Data on official development finance is hard to come by in Papua New Guinea. The Lowy Institute’s Pacific Aid Map fills some of the gap, this year revealing that loans (which come with varying rates of interest obligations) are on the rise while grants (provided for specific projects) have stagnated between 2008 and 2021. That shift should be seen as a warning: PNG must carefully manage the increasing debt to safeguard development gains.
Where grants are provided to PNG, they tend to be concentrated in the public sector to boost good governance. Grants devoted to health and education have not increased significantly, and certainly are failing to keep pace with needs – recently PNG recorded increases in tuberculosis and HIV cases.
Australia gave three-quarters of all PNG grants, with 40 per cent spent on strengthening governance. This includes programs such as the PNG Governance Facility and the PNG-Australia Law and Justice Partnership. Australia accounts for 69 per cent of total aid spent in the governance sector. A positive outcome is that governance grants, along with domestic anti-corruption efforts, have contributed to PNG’s Worldwide Governance Indicator control of corruption improving its global ranking by 19 places between 2008 and 2021.
Grants may have stagnated, but development challenges have only grown. Although real GDP grew by 4.1 per cent on average annually between 2008 and 2021, living standards improved more slowly as real non-resource GDP per capita grew by an average of one per cent annually. Life is getting harder for the person on the street.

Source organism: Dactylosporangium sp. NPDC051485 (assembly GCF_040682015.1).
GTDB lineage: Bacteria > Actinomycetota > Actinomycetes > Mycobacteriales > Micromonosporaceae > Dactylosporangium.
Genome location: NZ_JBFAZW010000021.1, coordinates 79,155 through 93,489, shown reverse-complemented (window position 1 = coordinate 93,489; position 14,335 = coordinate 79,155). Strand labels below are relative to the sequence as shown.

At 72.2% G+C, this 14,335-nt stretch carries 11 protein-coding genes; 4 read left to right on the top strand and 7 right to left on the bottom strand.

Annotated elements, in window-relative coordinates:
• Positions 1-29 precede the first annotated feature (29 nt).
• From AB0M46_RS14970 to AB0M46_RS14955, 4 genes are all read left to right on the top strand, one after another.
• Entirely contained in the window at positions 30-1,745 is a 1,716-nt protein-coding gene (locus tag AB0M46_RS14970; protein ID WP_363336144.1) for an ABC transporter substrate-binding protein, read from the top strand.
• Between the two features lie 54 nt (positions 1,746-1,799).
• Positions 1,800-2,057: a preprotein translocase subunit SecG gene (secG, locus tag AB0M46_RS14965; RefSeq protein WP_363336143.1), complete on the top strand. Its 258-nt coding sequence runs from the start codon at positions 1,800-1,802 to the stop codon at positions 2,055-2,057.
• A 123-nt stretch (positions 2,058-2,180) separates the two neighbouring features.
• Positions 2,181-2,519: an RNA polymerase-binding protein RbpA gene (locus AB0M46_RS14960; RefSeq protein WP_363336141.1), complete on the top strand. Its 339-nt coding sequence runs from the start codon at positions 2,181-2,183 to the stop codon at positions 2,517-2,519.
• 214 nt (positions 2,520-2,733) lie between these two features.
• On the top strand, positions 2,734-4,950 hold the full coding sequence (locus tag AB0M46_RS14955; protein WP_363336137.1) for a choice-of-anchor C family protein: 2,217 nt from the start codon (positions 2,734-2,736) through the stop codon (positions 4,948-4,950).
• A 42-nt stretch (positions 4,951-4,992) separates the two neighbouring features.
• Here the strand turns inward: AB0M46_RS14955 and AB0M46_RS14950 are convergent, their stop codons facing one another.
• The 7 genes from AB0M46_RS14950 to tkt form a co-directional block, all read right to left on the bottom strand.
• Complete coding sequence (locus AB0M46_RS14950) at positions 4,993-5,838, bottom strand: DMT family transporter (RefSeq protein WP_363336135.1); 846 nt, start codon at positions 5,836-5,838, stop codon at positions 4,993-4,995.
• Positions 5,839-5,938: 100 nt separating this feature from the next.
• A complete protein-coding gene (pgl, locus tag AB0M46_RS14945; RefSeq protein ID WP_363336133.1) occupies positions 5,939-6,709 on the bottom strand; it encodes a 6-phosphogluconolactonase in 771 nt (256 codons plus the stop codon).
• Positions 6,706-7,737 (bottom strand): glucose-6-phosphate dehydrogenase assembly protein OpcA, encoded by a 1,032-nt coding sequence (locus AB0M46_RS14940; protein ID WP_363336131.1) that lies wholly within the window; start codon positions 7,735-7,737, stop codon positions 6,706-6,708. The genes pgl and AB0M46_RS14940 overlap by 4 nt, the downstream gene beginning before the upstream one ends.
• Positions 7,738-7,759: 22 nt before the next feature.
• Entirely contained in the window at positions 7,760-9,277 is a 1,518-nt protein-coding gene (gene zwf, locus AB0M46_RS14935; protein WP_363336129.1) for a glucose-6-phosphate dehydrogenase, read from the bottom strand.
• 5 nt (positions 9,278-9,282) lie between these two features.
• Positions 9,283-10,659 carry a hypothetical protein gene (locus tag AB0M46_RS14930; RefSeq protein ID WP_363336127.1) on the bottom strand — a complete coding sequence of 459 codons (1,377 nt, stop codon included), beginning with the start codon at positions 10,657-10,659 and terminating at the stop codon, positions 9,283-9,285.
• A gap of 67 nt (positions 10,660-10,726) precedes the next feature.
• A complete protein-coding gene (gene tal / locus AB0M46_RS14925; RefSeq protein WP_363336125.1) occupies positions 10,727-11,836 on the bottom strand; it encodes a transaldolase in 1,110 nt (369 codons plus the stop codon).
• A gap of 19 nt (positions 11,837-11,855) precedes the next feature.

Formal sector employment (comprising a tenth of PNG’s workforce) declined over the past decade to be far lower than its 2013 resource boom level. We don’t have much insight into the informal sector, but it’s unlikely to be better. Government revenues are at risk of falling after every spike in resource revenue, while health and education costs have risen steadily.
In the face of these significant development challenges, development finance to PNG has shifted to be dominated by loans. This change carries long-term implications. Aid levels increased beginning in 2018, but the shift to loan dependency began in 2019. A large earthquake in 2018 explains the increase in grants for disaster relief in 2018. In 2019, PNG experienced a change in government, with the new government shifting from domestic to foreign debt to finance its deficits. The Covid-19 pandemic accelerated PNG’s dependency on loans as lockdowns put a dent in government revenue.
Official development finance loans to PNG take two forms, concessional and non-concessional loans. Concessional loans have more favourable terms and are often easier to repay.
The growth in concessional loans to PNG is extraordinary, illustrated by the chart below from the Pacific Aid Map. Germany and the World Bank were PNG’s only two creditors in 2008, giving a combined US$2.5 million in real concessional loans. By 2021, the Asian Development Bank, China, the European Union, International Monetary Fund, Japan, and the Organisation of the Petroleum Exporting Countries had joined, providing a combined US$522 million in real concessional loans.